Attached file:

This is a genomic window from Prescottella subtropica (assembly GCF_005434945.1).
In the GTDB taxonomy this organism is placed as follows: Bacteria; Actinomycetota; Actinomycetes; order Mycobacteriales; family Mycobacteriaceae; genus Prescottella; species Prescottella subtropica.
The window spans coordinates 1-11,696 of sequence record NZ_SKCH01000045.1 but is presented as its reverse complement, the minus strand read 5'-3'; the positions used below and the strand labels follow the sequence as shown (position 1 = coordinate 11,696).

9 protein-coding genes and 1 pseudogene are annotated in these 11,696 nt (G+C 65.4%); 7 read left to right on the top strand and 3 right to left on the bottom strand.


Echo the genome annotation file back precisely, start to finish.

This is a genomic window from Prescottella subtropica (assembly GCF_005434945.1).
In the GTDB taxonomy this organism is placed as follows: Bacteria; Actinomycetota; Actinomycetes; order Mycobacteriales; family Mycobacteriaceae; genus Prescottella; species Prescottella subtropica.
The window spans coordinates 1-11,696 of sequence record NZ_SKCH01000045.1 but is presented as its reverse complement, the minus strand read 5'-3'; the positions used below and the strand labels follow the sequence as shown (position 1 = coordinate 11,696).

9 protein-coding genes and 1 pseudogene are annotated in these 11,696 nt (G+C 65.4%); 7 read left to right on the top strand and 3 right to left on the bottom strand.